Local hair salon owner: 'Red tape hurts small business'
LOCAL businesses facing issues with accessing government funding are worried they won't be able to grow because of complicated application processes.
Kepnock Hair owner Geri Sayre has lived and worked in Bundaberg for 17 years and has always employed local women to complete their apprenticeships at her hair salon.
After years of being able to access government funding to support her business while training an apprentice - Ms Sayre says she is now weighed down with the complications she has faced since attempting to apply for a Back to Work grant last year.
"I tried applying for an incentive when recruiting new staff and it was a nightmare," Ms Sayre said.
"Last year I put on a young girl in September and October to do a full time apprenticeship and was hoping to access funding through the state government."
Ms Sayre applied for funding and found she was continuously "kicked off" the system as she was trying to apply.
"I thought 'I'll try again tomorrow'- and went through that system about five times," she said.
"Eventually I would get past each step but it would say 'you're not eligible', yet I had been previously registered.
"And once you're 'ineligible' that is it - it (the system) sort of closes it - and the only time you can get back on is if you put on a new person."
Despite not being able to access the funding, Ms Sayre kept the apprentice on.
"I'm at the stage where I'm needing to put another person on, but without that extra bit of help for that first year ... I'm very reluctant to go down that funding path again, simply because it was a waste of time and you can't access the funds easily," she said.
She says the funding is important, especially for small businesses, to support the day-to-day costs of running the business after paying rent, wages and power bills.
"You don't cut corners, but it means you can't employ more staff," Ms Sayre said.
"It means I can't grow ... when you put on apprentices and you get them through with the correct funding it is like you are employing people for the future.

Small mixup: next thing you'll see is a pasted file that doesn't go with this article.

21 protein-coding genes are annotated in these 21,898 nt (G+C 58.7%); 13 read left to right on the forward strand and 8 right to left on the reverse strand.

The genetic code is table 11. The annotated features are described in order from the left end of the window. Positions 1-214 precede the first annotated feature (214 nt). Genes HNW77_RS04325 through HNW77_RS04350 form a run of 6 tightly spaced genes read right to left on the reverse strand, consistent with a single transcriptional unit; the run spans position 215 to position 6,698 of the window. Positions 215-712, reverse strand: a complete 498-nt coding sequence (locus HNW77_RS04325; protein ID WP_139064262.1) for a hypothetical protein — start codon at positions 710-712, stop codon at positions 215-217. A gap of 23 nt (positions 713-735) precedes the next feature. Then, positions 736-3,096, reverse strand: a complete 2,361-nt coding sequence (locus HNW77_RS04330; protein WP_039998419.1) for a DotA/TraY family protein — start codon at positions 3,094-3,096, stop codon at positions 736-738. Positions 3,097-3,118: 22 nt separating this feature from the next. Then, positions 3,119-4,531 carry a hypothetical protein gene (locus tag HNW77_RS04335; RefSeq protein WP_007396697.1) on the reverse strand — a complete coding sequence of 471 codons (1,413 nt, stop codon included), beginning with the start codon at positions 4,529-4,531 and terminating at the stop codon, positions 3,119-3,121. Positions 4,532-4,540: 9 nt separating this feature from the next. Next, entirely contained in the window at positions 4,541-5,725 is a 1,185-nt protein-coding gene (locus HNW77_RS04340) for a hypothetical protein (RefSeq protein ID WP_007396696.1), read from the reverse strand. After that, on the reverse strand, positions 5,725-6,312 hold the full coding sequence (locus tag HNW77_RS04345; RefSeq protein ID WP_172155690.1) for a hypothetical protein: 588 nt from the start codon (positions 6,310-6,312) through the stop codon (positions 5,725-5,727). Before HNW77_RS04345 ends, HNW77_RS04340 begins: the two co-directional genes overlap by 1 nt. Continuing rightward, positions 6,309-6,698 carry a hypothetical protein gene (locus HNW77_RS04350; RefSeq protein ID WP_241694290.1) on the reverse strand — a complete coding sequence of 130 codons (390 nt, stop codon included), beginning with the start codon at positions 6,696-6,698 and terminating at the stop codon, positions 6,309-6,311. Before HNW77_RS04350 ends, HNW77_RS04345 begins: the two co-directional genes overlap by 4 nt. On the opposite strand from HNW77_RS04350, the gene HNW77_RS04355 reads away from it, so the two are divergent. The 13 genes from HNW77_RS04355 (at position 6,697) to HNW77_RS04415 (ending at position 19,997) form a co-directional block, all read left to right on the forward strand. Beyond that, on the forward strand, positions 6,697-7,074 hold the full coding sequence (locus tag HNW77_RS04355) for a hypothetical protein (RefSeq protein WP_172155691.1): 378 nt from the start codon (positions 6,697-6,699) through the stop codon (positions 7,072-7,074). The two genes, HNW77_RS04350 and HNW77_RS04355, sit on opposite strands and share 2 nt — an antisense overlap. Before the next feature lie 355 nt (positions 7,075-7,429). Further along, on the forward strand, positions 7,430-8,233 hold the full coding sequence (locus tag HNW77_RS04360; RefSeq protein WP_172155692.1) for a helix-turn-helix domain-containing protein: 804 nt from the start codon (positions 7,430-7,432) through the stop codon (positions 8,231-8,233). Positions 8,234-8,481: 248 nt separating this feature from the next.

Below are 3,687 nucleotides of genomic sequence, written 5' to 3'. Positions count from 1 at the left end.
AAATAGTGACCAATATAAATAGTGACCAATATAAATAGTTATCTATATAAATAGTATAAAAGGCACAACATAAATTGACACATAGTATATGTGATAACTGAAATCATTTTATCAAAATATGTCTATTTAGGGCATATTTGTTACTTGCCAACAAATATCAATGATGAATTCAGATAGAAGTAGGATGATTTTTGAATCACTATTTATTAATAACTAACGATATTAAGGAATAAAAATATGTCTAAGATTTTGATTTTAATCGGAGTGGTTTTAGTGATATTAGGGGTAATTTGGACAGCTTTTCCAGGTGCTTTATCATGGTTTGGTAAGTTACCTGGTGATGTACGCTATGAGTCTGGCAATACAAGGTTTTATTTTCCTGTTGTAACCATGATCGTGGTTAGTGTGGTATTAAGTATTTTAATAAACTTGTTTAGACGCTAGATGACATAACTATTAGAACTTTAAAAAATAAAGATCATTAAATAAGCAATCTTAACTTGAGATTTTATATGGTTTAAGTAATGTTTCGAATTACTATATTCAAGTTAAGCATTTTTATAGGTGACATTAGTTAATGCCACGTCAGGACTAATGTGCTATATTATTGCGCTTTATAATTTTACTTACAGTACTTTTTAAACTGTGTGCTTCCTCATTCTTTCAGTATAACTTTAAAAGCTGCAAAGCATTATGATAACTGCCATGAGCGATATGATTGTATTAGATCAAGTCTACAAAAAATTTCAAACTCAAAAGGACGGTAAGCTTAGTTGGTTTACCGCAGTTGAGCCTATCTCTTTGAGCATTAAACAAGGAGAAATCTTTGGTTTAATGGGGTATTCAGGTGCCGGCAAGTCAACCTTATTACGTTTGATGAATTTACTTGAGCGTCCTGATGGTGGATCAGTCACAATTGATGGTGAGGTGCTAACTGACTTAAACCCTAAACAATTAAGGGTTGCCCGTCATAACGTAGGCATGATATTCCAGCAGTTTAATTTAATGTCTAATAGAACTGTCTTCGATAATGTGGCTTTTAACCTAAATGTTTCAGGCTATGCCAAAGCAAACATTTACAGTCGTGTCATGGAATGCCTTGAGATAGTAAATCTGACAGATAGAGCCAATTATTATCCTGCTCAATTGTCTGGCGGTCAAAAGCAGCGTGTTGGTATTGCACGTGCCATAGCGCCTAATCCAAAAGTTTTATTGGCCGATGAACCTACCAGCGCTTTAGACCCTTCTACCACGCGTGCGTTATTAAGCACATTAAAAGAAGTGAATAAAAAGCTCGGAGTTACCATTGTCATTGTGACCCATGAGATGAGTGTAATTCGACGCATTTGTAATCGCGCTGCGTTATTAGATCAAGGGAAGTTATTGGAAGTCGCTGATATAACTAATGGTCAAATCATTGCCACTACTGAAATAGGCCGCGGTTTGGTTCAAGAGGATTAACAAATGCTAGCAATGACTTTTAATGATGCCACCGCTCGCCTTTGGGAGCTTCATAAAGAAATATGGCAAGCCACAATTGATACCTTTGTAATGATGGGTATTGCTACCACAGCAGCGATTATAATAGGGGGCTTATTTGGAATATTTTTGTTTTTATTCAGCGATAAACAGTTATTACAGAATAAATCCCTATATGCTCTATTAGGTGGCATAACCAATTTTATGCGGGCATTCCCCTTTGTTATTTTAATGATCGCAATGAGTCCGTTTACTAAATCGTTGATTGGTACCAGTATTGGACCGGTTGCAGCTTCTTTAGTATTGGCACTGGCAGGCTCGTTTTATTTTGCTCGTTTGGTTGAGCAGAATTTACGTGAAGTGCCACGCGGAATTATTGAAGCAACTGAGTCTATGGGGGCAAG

"We put on apprentices because we want to give back."
Joining Ms Sayre at a press conference yesterday morning, LNP Small Business Minister Fiona Simpson said small businesses were "Queensland's lifeblood" and should be given "the tools to be successful and grow, not taxed into the ground".
She said that a reduction in unemployment would be seen by helping small businesses grow.
"Sadly under the Palaszczuk Labor Government, our small businesses are being tied up with red tape, rather than being able to focus on growing their businesses and training new staff," Ms Simpson said.
"When you ask specific businesses, they will tell you about the forms that government forces them to sign."
Minister for Employment and Small Business Shannon Fentiman defended the Back to Work program.
"Back to Work is delivering fantastic results across the state and we have already invested over $10 million through Back to Work in Bundaberg assisting more than 500 local businesses to employ over 1100 locals including 184 apprentices and trainees.
"This is a program that the LNP wanted to scrap altogether at the last election.
"The Palaszczuk Government instead grew the program with an additional $155 million provided in this year's budget, assisting local small businesses to be able to grow and employ more Queenslanders.
"We have assisted Kepnock Hair owner Geri Sayre through our Back to Work program in 2016 and have contacted the business to provide advice on the late application process for an additional incomplete application."